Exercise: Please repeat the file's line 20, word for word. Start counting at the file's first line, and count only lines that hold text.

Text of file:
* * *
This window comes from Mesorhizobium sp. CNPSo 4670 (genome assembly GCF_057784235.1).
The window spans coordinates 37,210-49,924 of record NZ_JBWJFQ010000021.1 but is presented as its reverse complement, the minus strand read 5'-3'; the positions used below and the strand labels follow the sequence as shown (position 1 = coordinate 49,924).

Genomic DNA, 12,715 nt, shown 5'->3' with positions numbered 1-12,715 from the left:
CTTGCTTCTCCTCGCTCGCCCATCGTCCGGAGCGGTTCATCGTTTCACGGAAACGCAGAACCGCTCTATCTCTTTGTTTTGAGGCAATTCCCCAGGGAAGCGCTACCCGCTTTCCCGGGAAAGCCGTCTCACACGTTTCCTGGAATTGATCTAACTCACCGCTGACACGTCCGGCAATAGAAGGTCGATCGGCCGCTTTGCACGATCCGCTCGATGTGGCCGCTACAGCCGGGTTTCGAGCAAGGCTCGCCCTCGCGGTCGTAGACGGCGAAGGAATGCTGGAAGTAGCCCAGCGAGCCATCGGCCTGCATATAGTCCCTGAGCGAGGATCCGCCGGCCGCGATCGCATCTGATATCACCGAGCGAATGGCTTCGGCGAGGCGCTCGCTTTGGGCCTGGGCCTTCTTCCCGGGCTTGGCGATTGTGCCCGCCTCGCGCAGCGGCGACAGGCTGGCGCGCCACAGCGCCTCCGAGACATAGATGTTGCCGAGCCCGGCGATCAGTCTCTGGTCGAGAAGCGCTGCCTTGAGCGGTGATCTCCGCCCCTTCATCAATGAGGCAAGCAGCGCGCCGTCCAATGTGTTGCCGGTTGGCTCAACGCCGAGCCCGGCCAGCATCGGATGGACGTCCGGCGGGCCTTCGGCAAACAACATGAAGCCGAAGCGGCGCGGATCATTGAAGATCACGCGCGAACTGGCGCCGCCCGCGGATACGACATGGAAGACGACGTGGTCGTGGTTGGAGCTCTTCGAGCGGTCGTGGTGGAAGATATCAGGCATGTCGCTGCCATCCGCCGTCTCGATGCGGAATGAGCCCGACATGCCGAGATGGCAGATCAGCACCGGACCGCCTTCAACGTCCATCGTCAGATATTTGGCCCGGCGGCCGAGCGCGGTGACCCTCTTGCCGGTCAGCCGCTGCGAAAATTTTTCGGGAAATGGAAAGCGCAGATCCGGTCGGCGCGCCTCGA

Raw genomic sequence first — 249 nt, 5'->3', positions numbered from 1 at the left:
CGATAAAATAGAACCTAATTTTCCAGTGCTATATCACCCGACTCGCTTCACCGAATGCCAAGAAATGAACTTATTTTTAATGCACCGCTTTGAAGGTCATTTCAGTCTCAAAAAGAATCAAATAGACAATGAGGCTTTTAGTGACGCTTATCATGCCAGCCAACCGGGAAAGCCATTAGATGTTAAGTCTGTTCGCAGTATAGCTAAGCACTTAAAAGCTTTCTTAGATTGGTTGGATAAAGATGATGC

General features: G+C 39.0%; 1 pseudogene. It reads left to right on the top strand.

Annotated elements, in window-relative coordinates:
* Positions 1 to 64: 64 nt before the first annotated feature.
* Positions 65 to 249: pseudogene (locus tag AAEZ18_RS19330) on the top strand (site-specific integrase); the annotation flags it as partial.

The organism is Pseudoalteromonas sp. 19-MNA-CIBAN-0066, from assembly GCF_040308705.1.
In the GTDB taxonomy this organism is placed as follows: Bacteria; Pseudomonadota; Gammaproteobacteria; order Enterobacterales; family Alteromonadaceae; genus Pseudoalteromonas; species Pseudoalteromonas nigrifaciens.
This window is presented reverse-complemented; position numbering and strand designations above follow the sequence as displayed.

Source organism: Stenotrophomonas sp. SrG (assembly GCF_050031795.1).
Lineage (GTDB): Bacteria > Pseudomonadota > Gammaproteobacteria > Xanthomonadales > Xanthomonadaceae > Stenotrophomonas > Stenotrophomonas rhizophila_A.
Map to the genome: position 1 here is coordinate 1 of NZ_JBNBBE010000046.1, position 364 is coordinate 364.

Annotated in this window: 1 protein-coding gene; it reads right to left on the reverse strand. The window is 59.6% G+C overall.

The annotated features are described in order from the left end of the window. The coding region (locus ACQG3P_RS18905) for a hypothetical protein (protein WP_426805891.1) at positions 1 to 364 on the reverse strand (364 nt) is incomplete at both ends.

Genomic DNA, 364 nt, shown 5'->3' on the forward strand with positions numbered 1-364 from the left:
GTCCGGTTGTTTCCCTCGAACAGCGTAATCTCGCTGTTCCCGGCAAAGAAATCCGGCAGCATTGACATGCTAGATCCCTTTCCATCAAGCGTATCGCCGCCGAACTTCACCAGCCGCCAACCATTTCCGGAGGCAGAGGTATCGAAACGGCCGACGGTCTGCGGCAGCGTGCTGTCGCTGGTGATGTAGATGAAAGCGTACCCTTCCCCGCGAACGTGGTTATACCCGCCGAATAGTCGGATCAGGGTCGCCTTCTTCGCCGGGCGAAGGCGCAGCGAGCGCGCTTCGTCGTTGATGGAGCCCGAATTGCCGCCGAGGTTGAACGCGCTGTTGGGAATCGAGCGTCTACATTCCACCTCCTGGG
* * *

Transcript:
GTCCGGTTGTTTCCCTCGAACAGCGTAATCTCGCTGTTCCCGGCAAAGAAATCCGGCAGCATTGACATGCTAGATCCCTTTCCATCAAGCGTATCGCCGCCGAACTTCACCAGCCGCCAACCATTTCCGGAGGCAGAGGTATCGAAACGGCCGACGGTCTGCGGCAGCGTGCTGTCGCTGGTGATGTAGATGAAAGCGTACCCTTCCCCGCGAACGTGGTTATACCCGCCGAATAGTCGGATCAGGGTCGCCTTCTTCGCCGGGCGAAGGCGCAGCGAGCGCGCTTCGTCGTTGATGGAGCCCGAATTGCCGCCGAGGTTGAACGCGCTGTTGGGAATCGAGCGTCTACATTCCACCTCCTGGG